Feeling my leg begin to shake I sat down and looked around. The sound of running creeks and waterfalls, animals running rampant, the laughter of my family and finally over the cliff filled my senses. The cliff side allowed you to point out state borders, different towns and trails below. Although too high up to see any people, cars or animals I felt on top of the world. Suddenly I felt as if I was peeking into the lives of many, but nobody else seemed to even notice. Ironically, although I felt as though I was standing on top of the world I elt smaller than ever before.

Upon looking out on the scene below my significance and place in the world was once again thrown into question. As such a small human at the mercy of the nature and environment around me in conjunction with the observation of towns and states below, my problems and concerns vanished. It made me think of how many other people below didn’t even know I exist let alone imagine any problems I may be having. Thinking back to the morning conversation between adults, I could have laughed at the silliness. What seemed to be so important and life threatening no longer had any meaning or impact on me.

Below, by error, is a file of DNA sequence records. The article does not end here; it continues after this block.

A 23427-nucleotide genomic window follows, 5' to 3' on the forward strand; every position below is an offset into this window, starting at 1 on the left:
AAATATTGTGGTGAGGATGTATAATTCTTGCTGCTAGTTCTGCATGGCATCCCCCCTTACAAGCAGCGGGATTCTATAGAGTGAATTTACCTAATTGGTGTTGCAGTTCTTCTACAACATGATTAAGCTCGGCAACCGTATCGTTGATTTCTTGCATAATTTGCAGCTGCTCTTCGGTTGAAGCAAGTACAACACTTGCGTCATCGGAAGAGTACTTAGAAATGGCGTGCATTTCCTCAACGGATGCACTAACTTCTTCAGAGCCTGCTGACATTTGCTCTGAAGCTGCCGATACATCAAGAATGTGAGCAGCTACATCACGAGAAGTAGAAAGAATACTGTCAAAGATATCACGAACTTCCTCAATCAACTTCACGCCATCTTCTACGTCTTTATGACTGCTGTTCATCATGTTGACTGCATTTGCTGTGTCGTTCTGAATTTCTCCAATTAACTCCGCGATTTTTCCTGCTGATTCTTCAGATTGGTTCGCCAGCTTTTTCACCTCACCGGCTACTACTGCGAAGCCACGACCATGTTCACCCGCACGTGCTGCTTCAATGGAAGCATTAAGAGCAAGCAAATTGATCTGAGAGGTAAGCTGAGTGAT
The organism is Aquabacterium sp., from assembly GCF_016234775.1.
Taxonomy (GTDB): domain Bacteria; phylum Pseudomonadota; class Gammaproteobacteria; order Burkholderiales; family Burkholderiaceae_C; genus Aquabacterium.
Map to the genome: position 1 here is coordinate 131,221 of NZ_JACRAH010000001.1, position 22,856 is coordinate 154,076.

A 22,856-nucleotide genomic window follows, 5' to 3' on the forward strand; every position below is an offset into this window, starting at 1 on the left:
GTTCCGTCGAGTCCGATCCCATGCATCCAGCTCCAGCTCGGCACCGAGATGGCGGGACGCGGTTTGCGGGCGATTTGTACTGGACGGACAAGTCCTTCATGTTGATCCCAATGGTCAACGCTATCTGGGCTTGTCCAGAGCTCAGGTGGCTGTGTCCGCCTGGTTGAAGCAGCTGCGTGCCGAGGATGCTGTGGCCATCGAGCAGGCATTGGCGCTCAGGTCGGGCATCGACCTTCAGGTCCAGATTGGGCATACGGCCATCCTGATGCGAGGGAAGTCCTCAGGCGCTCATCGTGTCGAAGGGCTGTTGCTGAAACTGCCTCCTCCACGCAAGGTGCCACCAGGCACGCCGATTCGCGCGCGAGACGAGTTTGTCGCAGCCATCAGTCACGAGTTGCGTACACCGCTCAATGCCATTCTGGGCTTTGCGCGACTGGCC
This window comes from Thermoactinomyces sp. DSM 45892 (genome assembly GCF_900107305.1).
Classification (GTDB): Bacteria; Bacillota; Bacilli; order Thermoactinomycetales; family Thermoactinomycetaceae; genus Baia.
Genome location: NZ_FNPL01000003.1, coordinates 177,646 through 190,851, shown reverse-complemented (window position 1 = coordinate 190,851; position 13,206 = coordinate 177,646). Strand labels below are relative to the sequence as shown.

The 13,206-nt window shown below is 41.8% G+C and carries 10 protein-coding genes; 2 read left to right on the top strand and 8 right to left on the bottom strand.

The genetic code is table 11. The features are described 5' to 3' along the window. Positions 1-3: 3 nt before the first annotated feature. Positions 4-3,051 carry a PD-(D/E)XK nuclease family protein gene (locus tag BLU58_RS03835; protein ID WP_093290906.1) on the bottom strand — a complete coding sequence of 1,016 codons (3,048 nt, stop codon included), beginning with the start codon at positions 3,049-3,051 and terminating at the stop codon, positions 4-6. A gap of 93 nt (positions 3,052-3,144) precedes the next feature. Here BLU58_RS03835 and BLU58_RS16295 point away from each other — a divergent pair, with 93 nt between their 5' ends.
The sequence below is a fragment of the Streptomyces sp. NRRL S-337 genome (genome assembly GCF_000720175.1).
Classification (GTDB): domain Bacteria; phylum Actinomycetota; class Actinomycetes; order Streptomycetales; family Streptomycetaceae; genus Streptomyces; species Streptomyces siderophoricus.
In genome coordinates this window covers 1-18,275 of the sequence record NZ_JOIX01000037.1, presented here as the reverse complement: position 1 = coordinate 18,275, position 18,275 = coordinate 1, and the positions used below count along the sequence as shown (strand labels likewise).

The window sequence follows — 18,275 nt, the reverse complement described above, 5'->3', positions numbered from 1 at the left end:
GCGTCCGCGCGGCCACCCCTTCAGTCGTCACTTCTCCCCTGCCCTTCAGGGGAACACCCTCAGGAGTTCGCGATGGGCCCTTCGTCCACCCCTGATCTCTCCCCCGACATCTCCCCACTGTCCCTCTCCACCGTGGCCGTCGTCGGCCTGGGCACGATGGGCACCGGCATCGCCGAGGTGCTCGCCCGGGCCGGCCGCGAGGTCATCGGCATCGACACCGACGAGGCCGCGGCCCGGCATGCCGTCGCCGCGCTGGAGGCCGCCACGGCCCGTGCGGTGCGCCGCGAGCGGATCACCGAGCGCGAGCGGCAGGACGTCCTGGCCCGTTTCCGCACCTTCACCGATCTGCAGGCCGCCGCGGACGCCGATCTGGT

When being thrust into a moment in which you are able to see the bigger picture, I believe this puts not only your problems but life meaning into perspective. The scene below me brought me back. Back to Jumping into Mexican waters where fears and any human perceptions bottom of the mountain. The picturesque scene below will forever be burned into memory, similar to the swim with whale sharks. Although completely different, the naive human perception was once again illustrated. Each of these exciting experiences truly changed and impacted my life which ultimately reconstructed my perception of the world around me.

A quote that defined these moments for me was written by Langston Hughes in his work titled “Salvation”: “l was saved from sin when I was going on thirteen”. This quote-the opening line to the short story “Salvation”, introduced how important the main idea of this story would be to the narrator. Although my story does not take place in a church or reference any spirituality, I felt that this quote symbolized a life changing moment for that narrator just as the main idea of my story had. One major point of this quotation was the age he gives, as this was the age that I seriously got involved with the outdoors and the ocean.